Some FAQs about PCs you wish you knew before you bought it!

Saturday, January 29, 2011

A comparison of various wireless network techn...Image via WikipediaQ: What can you tell me about 3G, UMTS, W-CDMA, HSPA, GSM, CDMA, LTE, and all that?

A: Oh, boy, that's a long story.

First, 3G is a generic term used by marketing. ITU, the standards body, calls it IMT-2000. That is the FORMAL definition of "3G".

Within IMT-2000 there are 2 "families", 3GPP, and 3GPP2. 3GPP means "3rd Generation Partnership Project". The two families are working on different but competing standards.

Within the 3GPP camp, the overall term is UMTS, or "Universal Mobile Telecommunication System" but it is sometimes called 3GSM, as it is derived from GSM (a 2G standard). However UMTS is the official term used by 3GPP to describe the RADIO technology. The overall tech scheme is W-CDMA, or wideband code division multiple access. It is a way to push multiple pieces of data simultaneously over multiple frequencies (sometimes called "spread spectrum"). 

Within UMTS, there are various technologies and "releases" introduced over time to improve the standard. HSPA, or High Speed Packet Access. Within HSPA, there are two versions, Uplink, and Downlink. So you get HSPUA and HSPDA. Later revision updated that to HSPA+, and even within HSPA+ there are 3 versions, 14, 21, and 42 (refering to downlink speeds).

Within the 3GPP2 family, there is CDMA2000 and its variations / releases, which would be 1xRT, EV-DO (and its variations), and later, SV-DO.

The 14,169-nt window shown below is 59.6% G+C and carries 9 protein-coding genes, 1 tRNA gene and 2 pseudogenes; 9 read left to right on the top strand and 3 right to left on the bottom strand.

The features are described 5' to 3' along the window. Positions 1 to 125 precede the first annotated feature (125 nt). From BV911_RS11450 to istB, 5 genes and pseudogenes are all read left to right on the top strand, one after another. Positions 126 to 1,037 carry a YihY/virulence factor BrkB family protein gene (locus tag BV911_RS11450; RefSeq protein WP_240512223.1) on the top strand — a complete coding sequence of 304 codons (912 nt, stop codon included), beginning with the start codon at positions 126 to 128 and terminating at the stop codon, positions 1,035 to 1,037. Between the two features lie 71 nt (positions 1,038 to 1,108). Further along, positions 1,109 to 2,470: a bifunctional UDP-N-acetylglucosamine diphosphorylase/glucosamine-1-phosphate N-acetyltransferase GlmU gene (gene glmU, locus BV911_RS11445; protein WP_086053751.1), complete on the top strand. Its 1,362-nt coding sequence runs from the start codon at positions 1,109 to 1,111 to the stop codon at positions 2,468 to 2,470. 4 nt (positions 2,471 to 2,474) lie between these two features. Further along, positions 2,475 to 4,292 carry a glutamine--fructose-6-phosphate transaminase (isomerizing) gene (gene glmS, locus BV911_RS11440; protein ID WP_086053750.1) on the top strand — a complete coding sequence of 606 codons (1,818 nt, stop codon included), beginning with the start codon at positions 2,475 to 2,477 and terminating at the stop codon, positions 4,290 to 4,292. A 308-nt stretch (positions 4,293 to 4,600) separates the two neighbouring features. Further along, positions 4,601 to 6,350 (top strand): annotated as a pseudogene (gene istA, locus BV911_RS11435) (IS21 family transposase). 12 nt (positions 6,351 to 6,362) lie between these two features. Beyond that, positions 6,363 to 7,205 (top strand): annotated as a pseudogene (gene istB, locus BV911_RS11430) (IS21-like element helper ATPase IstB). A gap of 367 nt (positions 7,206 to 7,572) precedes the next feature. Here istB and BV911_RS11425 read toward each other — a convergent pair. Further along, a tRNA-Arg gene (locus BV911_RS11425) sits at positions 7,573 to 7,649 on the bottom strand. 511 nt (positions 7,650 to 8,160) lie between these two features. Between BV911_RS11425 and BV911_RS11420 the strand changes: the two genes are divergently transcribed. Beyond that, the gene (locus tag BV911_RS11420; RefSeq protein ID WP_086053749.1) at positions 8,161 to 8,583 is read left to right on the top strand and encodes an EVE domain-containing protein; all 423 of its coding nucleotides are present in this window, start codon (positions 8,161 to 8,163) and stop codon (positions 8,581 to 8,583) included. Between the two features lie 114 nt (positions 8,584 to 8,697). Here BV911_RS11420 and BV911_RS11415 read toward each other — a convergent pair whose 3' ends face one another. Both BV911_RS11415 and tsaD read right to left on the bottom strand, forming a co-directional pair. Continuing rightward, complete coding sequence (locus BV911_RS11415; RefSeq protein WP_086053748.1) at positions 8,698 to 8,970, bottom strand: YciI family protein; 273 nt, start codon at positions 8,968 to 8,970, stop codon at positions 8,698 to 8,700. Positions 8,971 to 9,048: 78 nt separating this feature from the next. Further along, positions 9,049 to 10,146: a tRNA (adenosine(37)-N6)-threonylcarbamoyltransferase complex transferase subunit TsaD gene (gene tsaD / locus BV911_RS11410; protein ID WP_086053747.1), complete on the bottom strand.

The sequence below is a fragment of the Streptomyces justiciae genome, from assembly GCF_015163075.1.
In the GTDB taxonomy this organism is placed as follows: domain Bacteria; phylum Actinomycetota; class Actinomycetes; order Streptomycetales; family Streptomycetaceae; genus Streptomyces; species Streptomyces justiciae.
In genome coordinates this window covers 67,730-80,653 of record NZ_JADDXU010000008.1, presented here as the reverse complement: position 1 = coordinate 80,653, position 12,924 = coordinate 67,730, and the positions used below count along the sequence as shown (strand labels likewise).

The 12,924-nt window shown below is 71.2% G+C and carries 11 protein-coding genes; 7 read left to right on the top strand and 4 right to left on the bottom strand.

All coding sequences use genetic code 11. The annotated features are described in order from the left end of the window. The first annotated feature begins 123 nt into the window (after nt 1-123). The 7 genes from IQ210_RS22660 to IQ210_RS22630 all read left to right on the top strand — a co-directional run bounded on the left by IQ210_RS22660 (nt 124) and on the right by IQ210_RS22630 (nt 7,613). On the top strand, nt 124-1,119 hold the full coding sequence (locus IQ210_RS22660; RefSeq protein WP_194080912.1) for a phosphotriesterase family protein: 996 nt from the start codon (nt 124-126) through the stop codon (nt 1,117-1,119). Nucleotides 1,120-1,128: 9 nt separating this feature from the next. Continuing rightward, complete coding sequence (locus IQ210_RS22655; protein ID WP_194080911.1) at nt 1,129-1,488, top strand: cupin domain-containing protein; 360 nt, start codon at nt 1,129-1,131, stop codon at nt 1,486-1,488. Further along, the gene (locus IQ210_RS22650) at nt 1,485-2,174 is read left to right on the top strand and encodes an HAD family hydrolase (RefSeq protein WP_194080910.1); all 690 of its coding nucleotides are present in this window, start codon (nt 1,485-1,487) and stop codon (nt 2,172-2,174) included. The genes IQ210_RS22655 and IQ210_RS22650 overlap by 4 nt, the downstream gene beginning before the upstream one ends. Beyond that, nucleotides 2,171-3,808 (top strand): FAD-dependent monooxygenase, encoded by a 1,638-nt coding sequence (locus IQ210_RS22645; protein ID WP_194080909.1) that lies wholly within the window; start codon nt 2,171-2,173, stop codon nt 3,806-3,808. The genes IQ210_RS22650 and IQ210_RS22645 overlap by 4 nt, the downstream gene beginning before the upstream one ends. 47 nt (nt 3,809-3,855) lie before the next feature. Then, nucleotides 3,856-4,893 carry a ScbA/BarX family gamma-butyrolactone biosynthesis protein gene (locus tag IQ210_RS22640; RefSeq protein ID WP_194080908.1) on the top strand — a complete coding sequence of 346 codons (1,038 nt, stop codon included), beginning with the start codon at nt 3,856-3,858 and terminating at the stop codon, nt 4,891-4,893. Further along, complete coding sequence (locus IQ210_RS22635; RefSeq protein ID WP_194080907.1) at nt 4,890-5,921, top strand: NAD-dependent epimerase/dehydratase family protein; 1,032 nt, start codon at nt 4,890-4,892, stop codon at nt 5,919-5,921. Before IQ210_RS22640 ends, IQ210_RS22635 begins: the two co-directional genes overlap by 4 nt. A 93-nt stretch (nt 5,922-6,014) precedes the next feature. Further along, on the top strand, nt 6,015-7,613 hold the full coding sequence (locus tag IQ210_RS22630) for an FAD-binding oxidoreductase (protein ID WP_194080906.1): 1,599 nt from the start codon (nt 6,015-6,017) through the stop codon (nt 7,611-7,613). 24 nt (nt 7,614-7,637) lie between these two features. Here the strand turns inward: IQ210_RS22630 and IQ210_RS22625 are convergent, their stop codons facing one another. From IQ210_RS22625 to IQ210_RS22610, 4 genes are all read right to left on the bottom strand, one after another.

Any way, onto 4G.  ITU approved the next generation, 4G, standard as IMT-Advanced.

LTE (Long Term Evolution) is a 3GPP standard trying to push beyond their UMTS (3G technology) by adopting some newer technology to make it "4G". It is not fully compliant with IMT-Advanced. LTE-Advanced, the next version, will be fully compliant.

WiMAX is a completely different technology. It stands for "Worldwide International standard for Microwave Access", and is based on Microwave transceivers. It can be used as broadband access in a cellphone. It is not fully compliant with IMT-Advanced as well, but next version should be.

Recently ITU gave in to phone carriers and relaxed the definition of "4G", allowing even 3G-derived technology such as HSPA+ to be called "4G" as long as it delivers significant speed increase over normal 3G data transmission rates. 

Hope that clears things up somewhat.

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